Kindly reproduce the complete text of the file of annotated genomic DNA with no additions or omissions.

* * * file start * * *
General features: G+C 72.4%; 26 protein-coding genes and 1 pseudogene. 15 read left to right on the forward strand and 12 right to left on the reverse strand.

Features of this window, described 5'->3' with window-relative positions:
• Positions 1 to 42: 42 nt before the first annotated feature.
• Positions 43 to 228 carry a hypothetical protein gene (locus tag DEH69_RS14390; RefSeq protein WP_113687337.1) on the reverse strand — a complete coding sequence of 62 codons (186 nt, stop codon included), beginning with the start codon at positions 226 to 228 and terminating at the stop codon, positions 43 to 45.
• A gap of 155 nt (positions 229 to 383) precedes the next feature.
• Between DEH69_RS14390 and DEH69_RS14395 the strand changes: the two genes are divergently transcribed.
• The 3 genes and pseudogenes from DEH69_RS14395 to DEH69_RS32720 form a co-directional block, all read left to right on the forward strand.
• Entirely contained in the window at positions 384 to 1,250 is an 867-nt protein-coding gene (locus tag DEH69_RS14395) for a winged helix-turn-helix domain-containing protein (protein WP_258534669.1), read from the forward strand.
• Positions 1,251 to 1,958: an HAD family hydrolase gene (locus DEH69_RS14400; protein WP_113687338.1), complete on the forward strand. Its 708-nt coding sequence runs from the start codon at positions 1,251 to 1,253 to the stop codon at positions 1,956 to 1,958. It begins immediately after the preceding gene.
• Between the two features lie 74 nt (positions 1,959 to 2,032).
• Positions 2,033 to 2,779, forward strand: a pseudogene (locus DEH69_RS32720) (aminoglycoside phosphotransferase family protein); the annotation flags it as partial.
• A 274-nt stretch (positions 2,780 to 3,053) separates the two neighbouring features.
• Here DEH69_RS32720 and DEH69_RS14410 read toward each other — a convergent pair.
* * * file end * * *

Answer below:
General features: G+C 72.4%; 26 protein-coding genes and 1 pseudogene. 15 read left to right on the forward strand and 12 right to left on the reverse strand.

Features of this window, described 5'->3' with window-relative positions:
• Positions 1 to 42: 42 nt before the first annotated feature.
• Positions 43 to 228 carry a hypothetical protein gene (locus tag DEH69_RS14390; RefSeq protein WP_113687337.1) on the reverse strand — a complete coding sequence of 62 codons (186 nt, stop codon included), beginning with the start codon at positions 226 to 228 and terminating at the stop codon, positions 43 to 45.
• A gap of 155 nt (positions 229 to 383) precedes the next feature.
• Between DEH69_RS14390 and DEH69_RS14395 the strand changes: the two genes are divergently transcribed.
• The 3 genes and pseudogenes from DEH69_RS14395 to DEH69_RS32720 form a co-directional block, all read left to right on the forward strand.
• Entirely contained in the window at positions 384 to 1,250 is an 867-nt protein-coding gene (locus tag DEH69_RS14395) for a winged helix-turn-helix domain-containing protein (protein WP_258534669.1), read from the forward strand.
• Positions 1,251 to 1,958: an HAD family hydrolase gene (locus DEH69_RS14400; protein WP_113687338.1), complete on the forward strand. Its 708-nt coding sequence runs from the start codon at positions 1,251 to 1,253 to the stop codon at positions 1,956 to 1,958. It begins immediately after the preceding gene.
• Between the two features lie 74 nt (positions 1,959 to 2,032).
• Positions 2,033 to 2,779, forward strand: a pseudogene (locus DEH69_RS32720) (aminoglycoside phosphotransferase family protein); the annotation flags it as partial.
• A 274-nt stretch (positions 2,780 to 3,053) separates the two neighbouring features.
• Here DEH69_RS32720 and DEH69_RS14410 read toward each other — a convergent pair.